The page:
THE BLOG

Uninviting Interruptions

05/07/2015 11:24 am ET | Updated May 07, 2016

You may be one of those people who thrive on interruptions or at least that is what you believe. In my experience, interruptions and thriving are not related. Living without interruptions is the ultimate thriving.

Some tell me that they can't function without the interruptions as their business is fast-paced and timing is everything. That is sometimes true and at the same time, critical interruptions can merge into a way of working that is not ultimately effective. When interruptions become the standard of working, they drain productivity.

I recently worked with someone who had a continual flow of interruptions knocking on their door. Staff had become accustomed to walking in at any time. At some point the amount of interruptions actually became comical.

I started answering the door (barely opening it) and quietly introducing myself as the "gate-keeper" asking if what they needed to discuss could be written in an email which, in almost all the cases, was possible.

While we may not be consciously aware of it, we create, promote or allow interruptions in our lives. It is simply a choice. We think we can't live without them and that they are critical to our productivity. In fact, in my experience, the opposite is true.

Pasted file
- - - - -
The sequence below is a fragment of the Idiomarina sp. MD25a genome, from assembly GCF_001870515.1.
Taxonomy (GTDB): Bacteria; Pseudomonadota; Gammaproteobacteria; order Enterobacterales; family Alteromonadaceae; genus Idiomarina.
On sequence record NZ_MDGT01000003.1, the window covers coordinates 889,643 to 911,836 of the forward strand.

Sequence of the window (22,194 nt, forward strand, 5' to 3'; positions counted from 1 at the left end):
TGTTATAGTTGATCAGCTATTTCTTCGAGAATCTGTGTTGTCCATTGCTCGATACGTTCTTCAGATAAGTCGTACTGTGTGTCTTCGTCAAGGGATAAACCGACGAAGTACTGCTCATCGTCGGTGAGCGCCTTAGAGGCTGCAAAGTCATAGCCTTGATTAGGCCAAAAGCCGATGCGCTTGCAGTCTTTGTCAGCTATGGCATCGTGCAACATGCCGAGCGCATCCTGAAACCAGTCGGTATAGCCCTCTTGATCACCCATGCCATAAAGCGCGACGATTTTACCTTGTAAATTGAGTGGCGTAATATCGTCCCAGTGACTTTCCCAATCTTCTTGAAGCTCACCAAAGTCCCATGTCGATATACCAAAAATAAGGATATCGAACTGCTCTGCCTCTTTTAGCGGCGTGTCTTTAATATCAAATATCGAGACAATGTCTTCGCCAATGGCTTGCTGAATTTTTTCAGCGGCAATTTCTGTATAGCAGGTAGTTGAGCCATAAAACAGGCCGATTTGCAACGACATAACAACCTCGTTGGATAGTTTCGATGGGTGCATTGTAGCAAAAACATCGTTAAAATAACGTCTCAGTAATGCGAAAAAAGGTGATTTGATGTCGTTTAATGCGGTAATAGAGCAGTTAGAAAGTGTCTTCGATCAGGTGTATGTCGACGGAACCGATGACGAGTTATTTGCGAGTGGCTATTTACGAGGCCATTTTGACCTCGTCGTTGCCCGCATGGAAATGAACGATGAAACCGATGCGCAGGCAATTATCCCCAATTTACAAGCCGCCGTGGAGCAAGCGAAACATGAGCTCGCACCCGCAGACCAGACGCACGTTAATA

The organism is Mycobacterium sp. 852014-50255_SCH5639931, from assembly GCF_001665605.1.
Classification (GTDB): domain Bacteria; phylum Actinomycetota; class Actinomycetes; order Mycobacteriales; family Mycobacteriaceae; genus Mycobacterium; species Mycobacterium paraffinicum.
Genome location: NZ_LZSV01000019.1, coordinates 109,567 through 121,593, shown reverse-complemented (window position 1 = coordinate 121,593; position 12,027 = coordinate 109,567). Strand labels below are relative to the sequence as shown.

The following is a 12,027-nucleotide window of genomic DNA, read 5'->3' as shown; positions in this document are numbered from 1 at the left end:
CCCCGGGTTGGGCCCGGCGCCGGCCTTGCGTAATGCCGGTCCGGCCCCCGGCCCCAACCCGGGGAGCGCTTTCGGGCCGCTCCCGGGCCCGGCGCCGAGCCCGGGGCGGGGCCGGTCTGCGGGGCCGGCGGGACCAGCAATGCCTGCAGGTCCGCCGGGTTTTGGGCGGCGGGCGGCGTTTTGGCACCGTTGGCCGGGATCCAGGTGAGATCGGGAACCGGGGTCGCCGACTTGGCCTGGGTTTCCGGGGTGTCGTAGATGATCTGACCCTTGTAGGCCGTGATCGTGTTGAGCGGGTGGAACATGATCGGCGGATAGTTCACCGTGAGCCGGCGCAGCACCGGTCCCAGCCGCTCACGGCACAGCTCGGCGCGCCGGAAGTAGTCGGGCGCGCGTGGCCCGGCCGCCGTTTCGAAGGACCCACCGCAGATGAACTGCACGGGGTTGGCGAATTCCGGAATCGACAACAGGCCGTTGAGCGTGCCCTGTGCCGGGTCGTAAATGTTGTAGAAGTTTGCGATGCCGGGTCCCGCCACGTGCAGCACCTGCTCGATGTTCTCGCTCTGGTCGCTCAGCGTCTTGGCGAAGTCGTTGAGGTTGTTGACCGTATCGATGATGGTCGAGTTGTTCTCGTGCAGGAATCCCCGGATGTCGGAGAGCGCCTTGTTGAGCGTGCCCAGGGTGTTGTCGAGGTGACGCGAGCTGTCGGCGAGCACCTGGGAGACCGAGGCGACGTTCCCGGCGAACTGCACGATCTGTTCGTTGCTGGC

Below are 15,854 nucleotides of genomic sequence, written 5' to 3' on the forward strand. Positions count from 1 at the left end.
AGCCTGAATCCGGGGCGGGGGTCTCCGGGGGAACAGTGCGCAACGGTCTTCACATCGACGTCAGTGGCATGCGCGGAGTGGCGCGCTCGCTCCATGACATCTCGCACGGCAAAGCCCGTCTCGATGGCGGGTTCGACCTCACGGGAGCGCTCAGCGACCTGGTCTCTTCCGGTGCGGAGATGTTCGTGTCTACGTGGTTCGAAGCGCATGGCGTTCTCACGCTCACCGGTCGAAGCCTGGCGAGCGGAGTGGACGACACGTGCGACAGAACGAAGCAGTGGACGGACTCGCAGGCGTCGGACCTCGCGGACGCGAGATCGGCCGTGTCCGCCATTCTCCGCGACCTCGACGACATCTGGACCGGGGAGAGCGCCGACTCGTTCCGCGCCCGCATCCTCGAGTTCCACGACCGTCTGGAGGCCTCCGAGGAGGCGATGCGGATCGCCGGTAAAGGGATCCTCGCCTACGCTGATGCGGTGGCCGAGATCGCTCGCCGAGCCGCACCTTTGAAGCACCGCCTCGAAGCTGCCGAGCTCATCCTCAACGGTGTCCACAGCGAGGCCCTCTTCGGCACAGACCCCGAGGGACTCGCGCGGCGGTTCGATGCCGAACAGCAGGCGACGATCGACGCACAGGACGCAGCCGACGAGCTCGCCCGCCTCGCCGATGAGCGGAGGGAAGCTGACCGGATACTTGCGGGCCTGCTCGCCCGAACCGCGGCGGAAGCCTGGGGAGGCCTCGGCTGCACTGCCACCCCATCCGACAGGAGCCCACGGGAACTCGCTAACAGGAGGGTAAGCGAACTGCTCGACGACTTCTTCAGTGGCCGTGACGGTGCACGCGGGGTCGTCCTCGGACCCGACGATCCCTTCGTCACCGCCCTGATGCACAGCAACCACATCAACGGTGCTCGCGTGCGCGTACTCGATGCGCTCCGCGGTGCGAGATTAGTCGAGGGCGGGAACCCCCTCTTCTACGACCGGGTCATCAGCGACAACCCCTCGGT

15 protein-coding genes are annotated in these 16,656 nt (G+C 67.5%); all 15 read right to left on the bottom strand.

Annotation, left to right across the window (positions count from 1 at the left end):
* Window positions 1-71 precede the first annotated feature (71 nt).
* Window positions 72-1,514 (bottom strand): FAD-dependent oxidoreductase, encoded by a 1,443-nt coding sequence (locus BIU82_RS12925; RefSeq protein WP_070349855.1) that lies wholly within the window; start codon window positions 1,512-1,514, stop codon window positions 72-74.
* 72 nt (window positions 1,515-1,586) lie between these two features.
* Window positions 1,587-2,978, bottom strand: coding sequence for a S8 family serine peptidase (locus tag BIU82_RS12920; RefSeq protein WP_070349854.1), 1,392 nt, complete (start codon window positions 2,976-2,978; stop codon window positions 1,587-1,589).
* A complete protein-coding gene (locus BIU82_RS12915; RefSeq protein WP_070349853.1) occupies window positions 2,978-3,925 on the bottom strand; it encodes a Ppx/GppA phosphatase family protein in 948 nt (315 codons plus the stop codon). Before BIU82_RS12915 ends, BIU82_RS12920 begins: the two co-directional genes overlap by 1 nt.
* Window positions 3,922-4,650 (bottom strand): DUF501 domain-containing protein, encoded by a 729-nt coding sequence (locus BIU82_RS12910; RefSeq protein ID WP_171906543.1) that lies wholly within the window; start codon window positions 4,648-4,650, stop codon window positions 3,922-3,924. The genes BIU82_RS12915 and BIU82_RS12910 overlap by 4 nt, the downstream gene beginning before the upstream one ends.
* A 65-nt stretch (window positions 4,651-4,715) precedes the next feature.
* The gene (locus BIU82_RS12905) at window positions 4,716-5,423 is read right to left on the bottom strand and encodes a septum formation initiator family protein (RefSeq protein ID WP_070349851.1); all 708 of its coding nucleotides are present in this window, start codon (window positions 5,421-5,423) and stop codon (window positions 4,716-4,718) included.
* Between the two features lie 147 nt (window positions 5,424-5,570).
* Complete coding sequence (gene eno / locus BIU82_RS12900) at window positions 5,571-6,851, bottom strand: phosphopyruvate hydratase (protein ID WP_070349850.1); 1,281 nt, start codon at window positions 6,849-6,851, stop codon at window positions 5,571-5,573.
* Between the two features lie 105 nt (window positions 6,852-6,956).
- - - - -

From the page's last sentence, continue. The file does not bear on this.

Be daring, bold, and brave... for one day, un-invite all the interruptions in your life. Take the plunge and experience the difference. I may have mentioned in a Treat years ago about the VP at a large corporation who, after working for an hour fully absorbed while I quietly held off all interruptions, looked at me with tears in his eyes and said this had been the first experience of uninterrupted quiet focus in his life. It was a powerful moment for him and for me.

Uninviting interruptions is a courageous step. On the other side of allowing interruptions is the opportunity for true focus, greater time and space, and exponential completion.

Take the uninviting interruptions challenge!

Martha Invitations:

  1. Mark down each time you allow yourself to be interrupted and see how often it occurs.
  2. Turn off your cell phone notifications for a day and watch your productivity soar. Limit your checking of text and voice mail.
  3. When the phone rings, ask yourself if it is on purpose to answer. More likely than not it can go to voice mail and your focus remains on what you are completing.

Martha Treats and Hour of Focus are free services for my clients and subscribers. I work with individuals and teams around the world in Taking Action to Completion. The result is greater confidence and perspective, both personally and professionally. Learn more about my consulting services on www.martharinger.com, or reach out to me at martha@martharinger.com.

Copyright 2015. Martha Ringer Company. All rights reserved.